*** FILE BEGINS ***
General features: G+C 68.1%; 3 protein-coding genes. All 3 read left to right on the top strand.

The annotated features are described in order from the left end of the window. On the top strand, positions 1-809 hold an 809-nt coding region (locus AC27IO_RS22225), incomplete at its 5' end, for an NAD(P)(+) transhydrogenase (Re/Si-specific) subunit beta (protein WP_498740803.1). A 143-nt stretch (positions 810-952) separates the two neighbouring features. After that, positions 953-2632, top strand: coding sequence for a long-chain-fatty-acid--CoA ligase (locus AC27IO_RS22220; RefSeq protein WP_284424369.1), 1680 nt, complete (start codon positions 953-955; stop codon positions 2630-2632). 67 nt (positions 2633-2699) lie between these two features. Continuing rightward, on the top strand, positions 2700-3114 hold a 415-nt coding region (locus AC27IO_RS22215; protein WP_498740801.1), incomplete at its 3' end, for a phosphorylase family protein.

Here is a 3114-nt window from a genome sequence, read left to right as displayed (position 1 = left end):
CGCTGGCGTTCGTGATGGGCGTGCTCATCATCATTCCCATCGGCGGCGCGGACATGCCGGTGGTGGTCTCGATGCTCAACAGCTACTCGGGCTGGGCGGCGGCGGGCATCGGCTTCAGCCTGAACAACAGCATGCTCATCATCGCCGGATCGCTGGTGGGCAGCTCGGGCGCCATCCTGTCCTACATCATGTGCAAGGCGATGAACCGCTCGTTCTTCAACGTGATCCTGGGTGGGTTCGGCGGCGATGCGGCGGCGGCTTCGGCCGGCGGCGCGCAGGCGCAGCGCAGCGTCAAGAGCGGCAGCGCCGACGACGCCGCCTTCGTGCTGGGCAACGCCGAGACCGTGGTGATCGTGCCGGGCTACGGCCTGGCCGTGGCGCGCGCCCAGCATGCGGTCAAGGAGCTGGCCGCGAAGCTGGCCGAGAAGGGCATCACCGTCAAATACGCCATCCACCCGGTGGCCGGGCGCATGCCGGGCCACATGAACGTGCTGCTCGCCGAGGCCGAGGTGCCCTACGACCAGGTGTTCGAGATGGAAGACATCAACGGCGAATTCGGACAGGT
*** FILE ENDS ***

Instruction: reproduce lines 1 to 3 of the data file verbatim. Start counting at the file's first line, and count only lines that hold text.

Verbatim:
General features: G+C 68.1%; 3 protein-coding genes. All 3 read left to right on the top strand.

The annotated features are described in order from the left end of the window. On the top strand, positions 1-809 hold an 809-nt coding region (locus AC27IO_RS22225), incomplete at its 5' end, for an NAD(P)(+) transhydrogenase (Re/Si-specific) subunit beta (protein WP_498740803.1). A 143-nt stretch (positions 810-952) separates the two neighbouring features. After that, positions 953-2632, top strand: coding sequence for a long-chain-fatty-acid--CoA ligase (locus AC27IO_RS22220; RefSeq protein WP_284424369.1), 1680 nt, complete (start codon positions 953-955; stop codon positions 2630-2632). 67 nt (positions 2633-2699) lie between these two features. Continuing rightward, on the top strand, positions 2700-3114 hold a 415-nt coding region (locus AC27IO_RS22215; protein WP_498740801.1), incomplete at its 3' end, for a phosphorylase family protein.

Here is a 3114-nt window from a genome sequence, read left to right as displayed (position 1 = left end):